2020 Best Invention

How Can I Stop My Wages From Being Garnished?

4 minute read Upsolve is a nonprofit tool that helps you file bankruptcy for free. Think TurboTax for bankruptcy. Get free education, customer support, and community. Featured in Forbes 4x and funded by institutions like Harvard University so we'll never ask you for a credit card. Explore our free tool


In a Nutshell

Wage garnishment is a common problem for millions of Americans. It can be deflating to have your wages garnished. But you do have options to protect yourself.

Written by Attorney Andrea Wimmer.  
Updated October 29, 2021


Having your wages garnished can be overwhelming and scary. There are some things you can do to stop a wage garnishment. Let’s start with the basics first. 

What Is Wage Garnishment? 

A wage garnishment is a debt collection tool. If a garnishment order is in effect, the department that processes your paycheck has to withhold a certain amount of money from your paycheck. This amount is sent to the creditor to reduce the total balance owed. 

How Much of My Wages Can Be Garnished?

There’s a limit to how much creditors can garnish from your wages. Under federal law, the garnishment amount can’t be more than 25% of your disposable income or the amount by which your take-home exceeds 30 times the federal minimum wage (currently set to $7.25/hour), whichever is less.[1]

Creditors and collection agencies can’t take money out of your bank account with a wage garnishment order. State law and exemptions determine what steps a creditor has to take to pursue other collection efforts and exemptions limit how much they can take.   

How Does Wage Garnishment Happen? 

The garnishment process starts when a creditor—like a credit card company or bank—sues you for nonpayment. If they win, they’ll get a judgment against you. The judgment is what gives the judgment creditor the ability to ask for a court order to garnish your wages. The wage garnishment order is what gets sent to your employer. 

How To Stop a Wage Garnishment Before It Starts

If you’re having a hard time keeping up with your payments, consider signing up for a free credit counseling session with a nonprofit near you. After doing a free evaluation of your financial situation, they’ll be able to make some recommendations on how to deal with debt collectors. They may even be able to help you put together a repayment plan to offer to the bank that’s suing you.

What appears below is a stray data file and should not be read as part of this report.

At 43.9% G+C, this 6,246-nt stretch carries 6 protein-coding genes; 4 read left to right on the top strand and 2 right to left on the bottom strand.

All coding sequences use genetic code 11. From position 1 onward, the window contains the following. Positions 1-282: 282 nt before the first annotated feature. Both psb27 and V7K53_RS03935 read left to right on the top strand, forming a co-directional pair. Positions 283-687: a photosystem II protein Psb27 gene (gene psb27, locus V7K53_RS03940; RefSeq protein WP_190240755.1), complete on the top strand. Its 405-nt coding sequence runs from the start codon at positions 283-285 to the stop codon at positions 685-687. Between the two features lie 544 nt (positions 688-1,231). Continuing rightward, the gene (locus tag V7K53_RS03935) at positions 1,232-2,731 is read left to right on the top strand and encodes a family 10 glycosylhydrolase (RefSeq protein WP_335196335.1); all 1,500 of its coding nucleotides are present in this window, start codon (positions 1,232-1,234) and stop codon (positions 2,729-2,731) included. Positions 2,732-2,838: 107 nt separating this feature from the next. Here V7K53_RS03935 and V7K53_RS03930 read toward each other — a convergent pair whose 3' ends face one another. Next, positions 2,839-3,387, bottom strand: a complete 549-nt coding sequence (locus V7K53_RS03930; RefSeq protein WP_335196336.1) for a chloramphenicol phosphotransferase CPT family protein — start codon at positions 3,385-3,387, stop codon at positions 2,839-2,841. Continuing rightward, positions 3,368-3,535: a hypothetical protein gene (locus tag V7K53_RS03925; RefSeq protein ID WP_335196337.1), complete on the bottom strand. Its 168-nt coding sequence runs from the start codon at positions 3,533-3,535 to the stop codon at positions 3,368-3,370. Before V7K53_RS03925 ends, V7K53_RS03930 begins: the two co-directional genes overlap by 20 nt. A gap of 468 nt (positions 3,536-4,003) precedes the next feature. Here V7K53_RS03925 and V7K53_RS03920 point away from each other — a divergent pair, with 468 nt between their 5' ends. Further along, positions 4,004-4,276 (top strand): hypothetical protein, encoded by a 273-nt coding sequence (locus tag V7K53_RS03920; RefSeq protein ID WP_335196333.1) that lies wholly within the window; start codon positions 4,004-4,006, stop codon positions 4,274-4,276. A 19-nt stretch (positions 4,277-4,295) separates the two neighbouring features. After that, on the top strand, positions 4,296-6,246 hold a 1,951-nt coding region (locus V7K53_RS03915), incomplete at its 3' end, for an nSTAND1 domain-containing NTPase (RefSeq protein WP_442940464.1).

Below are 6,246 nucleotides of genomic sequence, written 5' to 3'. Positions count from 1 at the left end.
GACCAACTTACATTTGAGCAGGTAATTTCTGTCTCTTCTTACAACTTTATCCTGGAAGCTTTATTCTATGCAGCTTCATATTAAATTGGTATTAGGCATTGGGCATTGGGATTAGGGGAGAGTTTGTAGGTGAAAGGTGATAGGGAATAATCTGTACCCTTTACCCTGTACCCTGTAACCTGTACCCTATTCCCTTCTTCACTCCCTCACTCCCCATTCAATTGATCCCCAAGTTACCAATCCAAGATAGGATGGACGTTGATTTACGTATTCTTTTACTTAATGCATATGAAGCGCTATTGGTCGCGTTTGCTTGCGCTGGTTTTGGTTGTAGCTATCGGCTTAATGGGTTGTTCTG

If you do (ignore the lawsuit, that is), it will just speed up the inevitable. If the creditor doesn’t hear from you at all, they’re able to ask the court to grant them a judgment against you by default. That’s called a default judgment, and it’s a bit like losing a softball match by forfeiture because your team didn’t show up. 

Exception: Student Loan Debt And Tax Debt

Federal law provides that your wages (and your social security benefits) can be garnished for back taxes and student loan debt. This means the U.S. Department of Education and the IRS can garnish your wages without first filing a lawsuit or getting a judgment. In fact, they can even garnish your tax refund without a garnishment order. 

(1) Negotiate a Payment Plan With Your Creditor

If you’re not able to pay off the full balance owed in a lump sum payment, now is the time to negotiate a payment plan. At this point, you’ll likely be dealing with a law firm. Let them know what you can afford to pay every month or how much you can afford to pay for a debt settlement. They may require you to complete a questionnaire with information about your financial situation, ask you to submit certain documents to their office, or both. 

If you’re able to agree on a payment plan, you’ve successfully stopped a garnishment before it started! 

While you can technically try to negotiate a debt settlement or payment plan even after a court order to garnish your wages has been entered, it’s a little harder. The creditor has a court order that says they get a certain amount of money from your wages every pay period.  

If your monthly income and living expenses don’t allow you to offer a payment plan that pays at least as much as what they’re getting through the garnishment order, the creditor is not likely to agree to it. 

(2) Challenge the Garnishment

Once the judgment is entered, and the court orders a garnishment, you’ll receive a copy of the order at the time it’s sent to your employer. Along with this notice, you’ll receive instructions on how to challenge the garnishment order in court. If you plan on doing this, make sure you act quickly. 

Depending on your state, you may have as little as 5 business days to file a claim of exemption or similar paperwork. Once that time has passed, your employer (or their payroll company) won’t have a choice but to garnish a part of your paycheck.